In the second case, where you still need to educate your audience you focus on introducing pain points and their solution. Example: “Did you know that your resting heart rate is a health indicator? You can now easily track it 24/7 with our smart watch.”
4. You don’t explain why
Throwing statements and CTAs is easy. Claiming you’re the best is even easier.
But today’s consumer knows better than to believe everything they read online.
As marketers, we are so accustomed to making statements that we often forget people need additional explanations.
A few examples:
- 50% discount. Buy now! Why and why? Why can you sell so cheap and why shouldn’t I wait until tomorrow?
- You can’t cancel your order. Why? Are you robbing me for clicking in the right place?
- You’ll sleep better on this new mattress. Why?
Now the right way to do it:
- Clearance sale! We’re making room for our autumn collection, so the summer one is 50% for three whole days. Buy now! [This explains that the sense of urgency is not just a marketing ploy.]
- Your order is prepared as soon as you place it so it can reach you in no time. You can’t cancel your order after more than 30 minutes. [Now I know you’re not robbing me; you actually have a process in place.]
- You’ll sleep better on this mattress – extensive studies by [Authority Name] have confirmed that foam mattresses are better for you. [Cool, gimme three!]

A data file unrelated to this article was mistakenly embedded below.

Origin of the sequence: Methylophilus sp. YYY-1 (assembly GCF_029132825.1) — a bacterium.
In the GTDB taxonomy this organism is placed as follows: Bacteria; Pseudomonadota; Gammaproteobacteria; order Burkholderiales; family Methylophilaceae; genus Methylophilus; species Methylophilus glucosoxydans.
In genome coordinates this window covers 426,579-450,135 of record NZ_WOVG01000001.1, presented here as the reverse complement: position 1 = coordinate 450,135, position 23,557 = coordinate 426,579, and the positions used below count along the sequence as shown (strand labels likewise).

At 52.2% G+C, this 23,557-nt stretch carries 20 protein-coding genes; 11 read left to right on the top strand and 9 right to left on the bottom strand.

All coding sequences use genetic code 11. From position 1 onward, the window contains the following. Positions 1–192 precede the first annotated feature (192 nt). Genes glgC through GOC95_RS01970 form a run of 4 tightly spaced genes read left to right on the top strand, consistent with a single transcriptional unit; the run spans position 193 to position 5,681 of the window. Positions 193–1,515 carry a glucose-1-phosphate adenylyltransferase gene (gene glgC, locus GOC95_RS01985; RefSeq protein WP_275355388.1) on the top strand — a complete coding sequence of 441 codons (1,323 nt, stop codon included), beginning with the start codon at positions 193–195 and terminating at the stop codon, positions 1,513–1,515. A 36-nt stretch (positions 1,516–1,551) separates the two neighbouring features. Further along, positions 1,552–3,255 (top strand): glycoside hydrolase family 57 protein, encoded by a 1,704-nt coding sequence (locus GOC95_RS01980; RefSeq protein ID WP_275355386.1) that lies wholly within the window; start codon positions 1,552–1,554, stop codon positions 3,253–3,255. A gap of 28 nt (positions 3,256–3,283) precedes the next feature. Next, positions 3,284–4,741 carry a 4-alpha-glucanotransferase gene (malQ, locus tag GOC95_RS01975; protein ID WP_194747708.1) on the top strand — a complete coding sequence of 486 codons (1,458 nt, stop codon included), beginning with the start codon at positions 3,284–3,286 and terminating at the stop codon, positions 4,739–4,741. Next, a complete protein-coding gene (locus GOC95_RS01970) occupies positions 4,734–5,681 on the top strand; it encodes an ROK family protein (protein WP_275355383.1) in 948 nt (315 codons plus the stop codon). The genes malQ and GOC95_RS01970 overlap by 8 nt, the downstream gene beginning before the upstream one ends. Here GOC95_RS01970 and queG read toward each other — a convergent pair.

5. You don’t have a clear goal
I’ve seen a lot of sales pages trying to sell two or three things. Here, we have this great product – you like it, don’t you?
But while you’re at it, why not download this white paper, subscribe to our email list and check out some similar products?
Every one of these things needs a separate landing page. Sure, you can add your social icons to any page and even a small opt-in form. But don’t make either of them the center of attention.
Every landing page needs to focus on a single product. The fewer distractions, the better. You don’t want to confuse the reader. You want them to think about nothing else except buying what you’re selling.
And if your writing has a clear flow that takes them through pain points, solutions and benefits, you’re half way there. Leave the bells and whistles for Christmas, OK?
6. You DIY landing pages and you’re not a copywriter
Everyone past the fourth grade can write. Well, sure they can. But copywriting is a skill in itself. And you need more than four grades to master it.
The cost of copywriting services has soared in the past few years for a very simple reason: GOOD copywriters make sales. In other words: you can’t afford NOT to pay for professional.
Not convinced? Make an experiment: DIY a landing page and test it against one written by a GOOD copywriter (not the cheapest one you can find on Upwork, OK?). If you make the right hire, your ROI should be sky-high.
Having a good product or service is only half the battle. Yes, it’s an important half, but if people don’t learn about it the right way, how are you going to sell it?
The era where a website, just any website was enough is over. Today, every word on your website matters. And it can make or break your sales goals.